Shang Shang Typhoon blowing back in to devastate main islands

by Paul Fisher

At the start of the 1990s, when “world music” became a generally accepted term, some Japanese started to look at themselves and wonder what their own country had to offer — not only in Japan but to the rest of the world.

The answer was very little. There was Okinawan music, but to many Japanese, Okinawa can seem quite distant, and even foreign. There was traditional music, but this had mostly been preserved like a museum exhibit and had become a classical music, with little connection to most Japanese people. Pop music, on the other hand, had lost virtually any trace of anything inherently Japanese.

Shang Shang Typhoon are back after a three-year hiatus with a new album on their own label.

Then there was Shang Shang Typhoon.

Shang Shang Typhoon didn’t just update traditional music, or add Japanese instruments to pop music. Instead, they created their own sound, probably closest in style and attitude to postwar kayokyoku, the Japanese version of pop music, mixing elements of Western, Hawaiian or Latin music with Japanese traditions and humorous words.

In their music were fragments of ondo (festival music), min’yo (folk) and rokyoku (Osaka-style narrative ballads). These were combined in varying degrees with an eclectic array of music from Okinawa, Korea, China and Latin America, and with pop, rock and reggae. Later, Hawaiian, Irish, African and Indian music were added to an already blazingly vivid palette of sounds.

For the group’s founder, Koryu (literally “Red Dragon”), the path that eventually led him to this offbeat destination was surprisingly direct and clearly laid out. Born in Yokohama, he grew up in an industrial area.

“The whole of Asia was half-hidden among the factories,” he says. “There were Chinese immigrants, and the world of Korean people could be seen in the junk dealers’ places. I assumed that there might be some common musical elements in those Asian communities in Japan and I thought that if I could mix the elements with American and Japanese music, the result would be formidable.”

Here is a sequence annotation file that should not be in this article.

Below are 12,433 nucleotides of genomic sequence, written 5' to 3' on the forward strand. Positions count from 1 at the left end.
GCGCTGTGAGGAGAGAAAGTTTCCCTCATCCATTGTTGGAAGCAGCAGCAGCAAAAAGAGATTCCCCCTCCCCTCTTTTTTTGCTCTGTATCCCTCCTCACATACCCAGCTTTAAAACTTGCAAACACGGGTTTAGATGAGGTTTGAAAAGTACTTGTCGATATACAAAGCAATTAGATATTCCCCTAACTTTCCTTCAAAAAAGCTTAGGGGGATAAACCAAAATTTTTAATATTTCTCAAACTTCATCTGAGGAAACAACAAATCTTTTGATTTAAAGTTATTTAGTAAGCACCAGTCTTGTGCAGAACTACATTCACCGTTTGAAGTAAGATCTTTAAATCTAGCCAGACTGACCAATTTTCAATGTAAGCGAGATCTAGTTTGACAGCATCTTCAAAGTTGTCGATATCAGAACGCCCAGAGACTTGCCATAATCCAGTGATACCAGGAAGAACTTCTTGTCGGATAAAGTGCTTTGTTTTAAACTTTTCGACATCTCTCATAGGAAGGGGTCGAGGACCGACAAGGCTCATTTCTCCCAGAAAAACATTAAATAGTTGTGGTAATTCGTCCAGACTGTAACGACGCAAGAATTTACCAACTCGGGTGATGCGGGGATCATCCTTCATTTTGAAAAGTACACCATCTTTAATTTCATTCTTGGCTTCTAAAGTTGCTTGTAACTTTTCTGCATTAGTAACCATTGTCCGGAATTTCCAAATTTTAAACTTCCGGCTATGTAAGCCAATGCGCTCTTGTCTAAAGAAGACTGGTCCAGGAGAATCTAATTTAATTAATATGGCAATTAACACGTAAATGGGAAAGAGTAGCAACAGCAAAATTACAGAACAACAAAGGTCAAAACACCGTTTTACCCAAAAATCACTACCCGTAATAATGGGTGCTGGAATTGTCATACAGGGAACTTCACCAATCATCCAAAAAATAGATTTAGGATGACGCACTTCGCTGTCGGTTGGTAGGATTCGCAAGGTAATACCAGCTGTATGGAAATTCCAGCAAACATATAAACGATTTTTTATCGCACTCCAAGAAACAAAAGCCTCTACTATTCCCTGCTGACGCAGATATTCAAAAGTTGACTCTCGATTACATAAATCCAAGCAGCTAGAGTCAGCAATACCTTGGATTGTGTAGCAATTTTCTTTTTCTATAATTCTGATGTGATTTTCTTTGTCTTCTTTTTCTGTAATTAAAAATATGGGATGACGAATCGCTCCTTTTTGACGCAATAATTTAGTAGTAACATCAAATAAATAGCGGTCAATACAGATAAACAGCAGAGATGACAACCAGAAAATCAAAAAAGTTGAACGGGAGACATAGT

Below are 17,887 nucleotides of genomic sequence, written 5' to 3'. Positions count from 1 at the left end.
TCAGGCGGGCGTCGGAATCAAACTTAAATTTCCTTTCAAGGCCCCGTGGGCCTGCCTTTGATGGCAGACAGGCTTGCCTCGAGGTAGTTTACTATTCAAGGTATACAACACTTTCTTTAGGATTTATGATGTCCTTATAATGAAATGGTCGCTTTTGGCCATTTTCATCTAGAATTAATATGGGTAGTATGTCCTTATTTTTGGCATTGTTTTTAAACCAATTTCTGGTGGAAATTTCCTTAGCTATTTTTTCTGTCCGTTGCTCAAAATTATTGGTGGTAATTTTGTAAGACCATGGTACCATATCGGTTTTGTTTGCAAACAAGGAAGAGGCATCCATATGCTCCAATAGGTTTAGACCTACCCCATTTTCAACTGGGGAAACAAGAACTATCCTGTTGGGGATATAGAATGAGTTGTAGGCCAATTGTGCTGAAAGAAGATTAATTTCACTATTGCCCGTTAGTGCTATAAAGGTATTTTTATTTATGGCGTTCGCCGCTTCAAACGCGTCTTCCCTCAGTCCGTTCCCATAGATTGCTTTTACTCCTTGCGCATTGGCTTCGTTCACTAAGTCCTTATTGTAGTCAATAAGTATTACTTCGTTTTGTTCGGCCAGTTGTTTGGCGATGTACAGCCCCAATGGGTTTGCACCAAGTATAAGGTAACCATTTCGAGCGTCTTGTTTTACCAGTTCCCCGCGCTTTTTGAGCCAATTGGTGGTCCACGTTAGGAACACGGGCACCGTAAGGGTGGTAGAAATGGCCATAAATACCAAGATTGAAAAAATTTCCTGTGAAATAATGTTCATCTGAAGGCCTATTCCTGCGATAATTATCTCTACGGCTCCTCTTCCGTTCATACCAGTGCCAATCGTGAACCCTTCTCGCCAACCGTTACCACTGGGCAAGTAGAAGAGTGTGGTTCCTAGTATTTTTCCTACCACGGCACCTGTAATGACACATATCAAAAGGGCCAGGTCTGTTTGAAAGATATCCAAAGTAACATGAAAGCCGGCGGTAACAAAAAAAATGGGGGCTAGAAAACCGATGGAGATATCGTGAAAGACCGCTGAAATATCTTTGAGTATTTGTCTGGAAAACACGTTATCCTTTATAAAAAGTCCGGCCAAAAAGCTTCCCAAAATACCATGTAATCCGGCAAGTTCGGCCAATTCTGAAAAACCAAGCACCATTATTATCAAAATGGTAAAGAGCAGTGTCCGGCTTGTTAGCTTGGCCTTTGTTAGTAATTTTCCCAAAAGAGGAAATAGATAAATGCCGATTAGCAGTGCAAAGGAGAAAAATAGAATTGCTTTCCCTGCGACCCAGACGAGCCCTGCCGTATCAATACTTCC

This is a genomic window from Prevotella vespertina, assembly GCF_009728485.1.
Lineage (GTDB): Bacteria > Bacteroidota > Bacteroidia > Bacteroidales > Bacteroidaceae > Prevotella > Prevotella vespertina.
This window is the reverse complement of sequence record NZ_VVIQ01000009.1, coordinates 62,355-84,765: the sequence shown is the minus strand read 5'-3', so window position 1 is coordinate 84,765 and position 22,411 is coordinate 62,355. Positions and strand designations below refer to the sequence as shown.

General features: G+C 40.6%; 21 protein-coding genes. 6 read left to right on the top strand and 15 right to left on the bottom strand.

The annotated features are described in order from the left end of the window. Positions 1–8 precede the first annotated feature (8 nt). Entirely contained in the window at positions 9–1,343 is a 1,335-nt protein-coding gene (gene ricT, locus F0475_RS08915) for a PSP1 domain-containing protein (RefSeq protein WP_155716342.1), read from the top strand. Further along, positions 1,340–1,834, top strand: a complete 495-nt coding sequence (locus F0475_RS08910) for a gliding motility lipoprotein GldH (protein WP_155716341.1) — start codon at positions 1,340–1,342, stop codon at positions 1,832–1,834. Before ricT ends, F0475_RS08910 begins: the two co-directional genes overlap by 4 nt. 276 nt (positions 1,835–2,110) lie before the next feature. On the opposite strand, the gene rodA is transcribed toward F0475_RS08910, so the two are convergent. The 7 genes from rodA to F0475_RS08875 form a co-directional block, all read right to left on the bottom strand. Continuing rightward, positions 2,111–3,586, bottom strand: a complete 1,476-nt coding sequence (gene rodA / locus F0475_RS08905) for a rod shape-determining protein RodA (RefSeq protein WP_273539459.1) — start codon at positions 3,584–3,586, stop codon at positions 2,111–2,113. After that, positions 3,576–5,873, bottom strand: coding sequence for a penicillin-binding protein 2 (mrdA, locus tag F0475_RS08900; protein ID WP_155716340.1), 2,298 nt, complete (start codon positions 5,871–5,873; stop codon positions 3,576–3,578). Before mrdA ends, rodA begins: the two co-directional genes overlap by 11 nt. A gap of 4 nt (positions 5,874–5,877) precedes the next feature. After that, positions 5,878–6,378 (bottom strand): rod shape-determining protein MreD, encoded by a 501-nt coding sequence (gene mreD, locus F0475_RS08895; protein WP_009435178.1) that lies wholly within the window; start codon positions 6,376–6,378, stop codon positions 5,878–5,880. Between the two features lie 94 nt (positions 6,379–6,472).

Nevertheless he started out as another ordinary Dylan-inspired singer-songwriter in the ’70s, before a meeting with Shokichi Kina not only inspired him musically, but showed him a way to realize his ideas. He took up the banjo, but had it restrung to the tuning of the Okinawan sanshin. If people of all ages in Okinawa can like their own traditional music, why not in Japan? he thought.

“What we want to do is take those things that the Japanese have forgotten in their culture and bring them out in a new way,” he says.

After an initial burst of success and excitement, by the mid-’90s they even had albums released and had toured in America, Europe and Southeast Asia. Fronted by two female singers, Emi and Satoko, in an effort to get closer to ordinary Japanese Shang Shang Typhoon would often perform at shrines, on specially constructed open-air stages, or at traditional theaters, shunning the usual live-house circuit.

Despite consistently high-quality releases, media interest and their popularity slightly waned in the latter half of the ’90s, leading them to eventually part ways with their major record company. It’s therefore a relief to see them return with a new album after a three-year hiatus, on their own independent label. In their usual fashion the album mixes up the genres. Standout tracks include the opener, “Shibire Mambo,” and a cover of the Earth, Wind and Fire song “Fantasy.” Like their first three albums, this one has a serial number instead of a title: “8.”